All artists need to be brave risk takers and Andrew Henry is no exception. His perfect creation of Jimmy Porter in Look Back in Anger not so longer ago at The Old Fitz was the drawcard which summoned me to the theatre last Tuesday as I needed to see more work from this fine theatre maker.

I had a vague notion of what this devised piece might be about however Mr Henry and his associates served up a theatrical jewel way beyond my expectation. I had perhaps frivolously described earlier to my companion that it was “therapy with songs” – an actor’s journey through the trials and tribulations of the business assisted by the music and poetry that got him through the night. The show is SO much more than this and never, as one might presume, enters into the realm of self indulgence.

Andrew Henry doesn’t shy away from the origins of this piece as he simply and succinctly explains all to us in a letter – instead of the usual program. His understated eloquence in this humble form of correspondence is matched and expanded on during the 50-minute “show”. Or is it a show?

A motley crew of singers and musicians are randomly draped on boxes and a severed Chesterfield couch as director/designer Alex Berlage’s stunningly sumptuous lighting picks out what appears to be the detritus from any closing night bump out party. A beautifully rendered opening set of songs by these jongleurs settles the audience, and no doubt our performer as he lingers on the periphery. What follows is pure personal storytelling recounted from the safety of distance, using the writings of a varied set of poets, and spliced with poignant song.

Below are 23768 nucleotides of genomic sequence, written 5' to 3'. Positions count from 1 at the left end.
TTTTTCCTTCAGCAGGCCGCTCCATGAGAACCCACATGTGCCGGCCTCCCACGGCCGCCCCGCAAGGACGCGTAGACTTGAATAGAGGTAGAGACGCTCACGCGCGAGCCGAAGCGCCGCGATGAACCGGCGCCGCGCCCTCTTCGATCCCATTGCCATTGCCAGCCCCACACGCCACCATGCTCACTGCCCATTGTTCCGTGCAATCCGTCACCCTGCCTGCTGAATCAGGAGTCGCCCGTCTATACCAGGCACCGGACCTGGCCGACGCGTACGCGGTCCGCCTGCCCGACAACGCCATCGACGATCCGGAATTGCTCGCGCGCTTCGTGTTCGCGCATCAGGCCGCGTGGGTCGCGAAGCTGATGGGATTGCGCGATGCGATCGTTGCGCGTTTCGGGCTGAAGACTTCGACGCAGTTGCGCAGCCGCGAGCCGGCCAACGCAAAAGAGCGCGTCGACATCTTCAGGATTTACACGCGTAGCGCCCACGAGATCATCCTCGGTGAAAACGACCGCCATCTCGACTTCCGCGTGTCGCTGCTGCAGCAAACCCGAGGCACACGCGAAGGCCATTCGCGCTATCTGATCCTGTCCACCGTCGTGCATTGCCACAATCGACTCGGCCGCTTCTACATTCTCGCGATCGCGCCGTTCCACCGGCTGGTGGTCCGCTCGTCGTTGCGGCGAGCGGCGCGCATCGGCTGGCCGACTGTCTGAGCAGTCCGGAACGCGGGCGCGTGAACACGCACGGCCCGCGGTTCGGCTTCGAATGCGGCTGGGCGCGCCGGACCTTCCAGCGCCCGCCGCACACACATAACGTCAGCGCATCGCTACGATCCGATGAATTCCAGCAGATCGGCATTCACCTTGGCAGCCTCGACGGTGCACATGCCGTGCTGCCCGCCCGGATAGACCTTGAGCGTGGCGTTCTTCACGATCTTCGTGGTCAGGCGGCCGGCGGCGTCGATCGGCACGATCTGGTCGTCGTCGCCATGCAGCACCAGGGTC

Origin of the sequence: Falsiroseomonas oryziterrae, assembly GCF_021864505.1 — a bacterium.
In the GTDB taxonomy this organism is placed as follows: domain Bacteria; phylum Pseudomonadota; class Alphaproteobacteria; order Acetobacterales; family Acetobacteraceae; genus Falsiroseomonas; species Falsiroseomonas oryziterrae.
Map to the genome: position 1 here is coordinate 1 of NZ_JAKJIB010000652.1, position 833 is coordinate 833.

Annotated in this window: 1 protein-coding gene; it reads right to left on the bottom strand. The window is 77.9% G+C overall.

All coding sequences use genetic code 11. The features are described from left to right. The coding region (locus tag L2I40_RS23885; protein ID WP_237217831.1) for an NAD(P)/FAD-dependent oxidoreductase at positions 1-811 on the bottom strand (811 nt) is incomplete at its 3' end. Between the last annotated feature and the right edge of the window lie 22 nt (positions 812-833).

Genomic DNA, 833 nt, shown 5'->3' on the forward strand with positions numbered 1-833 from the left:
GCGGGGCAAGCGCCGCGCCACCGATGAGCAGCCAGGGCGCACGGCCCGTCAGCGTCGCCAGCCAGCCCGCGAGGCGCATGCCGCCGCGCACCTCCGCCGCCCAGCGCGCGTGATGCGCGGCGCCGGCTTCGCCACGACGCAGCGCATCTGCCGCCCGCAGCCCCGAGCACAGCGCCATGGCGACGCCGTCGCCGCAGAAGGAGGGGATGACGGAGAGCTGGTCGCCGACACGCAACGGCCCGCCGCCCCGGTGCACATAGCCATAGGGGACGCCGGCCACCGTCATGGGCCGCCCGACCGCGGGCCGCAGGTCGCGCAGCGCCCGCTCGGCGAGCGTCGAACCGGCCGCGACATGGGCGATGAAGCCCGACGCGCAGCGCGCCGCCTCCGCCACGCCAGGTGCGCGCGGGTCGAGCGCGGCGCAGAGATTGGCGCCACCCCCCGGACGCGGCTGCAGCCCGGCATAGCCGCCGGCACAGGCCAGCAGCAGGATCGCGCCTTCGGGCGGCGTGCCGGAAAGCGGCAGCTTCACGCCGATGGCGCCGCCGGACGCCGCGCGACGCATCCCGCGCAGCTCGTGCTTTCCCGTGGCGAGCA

If 60s Happenings were to take off again in this day and age they may well resemble this in style. Be brave yourself and go along, learn and reflect, be moved and inspired. Though it can be raw at times Andrew Henry, Alex Berlage and the gang (Gen, Matt, Lenore, Paulo and Simon) most of all want you to have fun. You will.

Mark G Nagle – Theatre Now & On The Town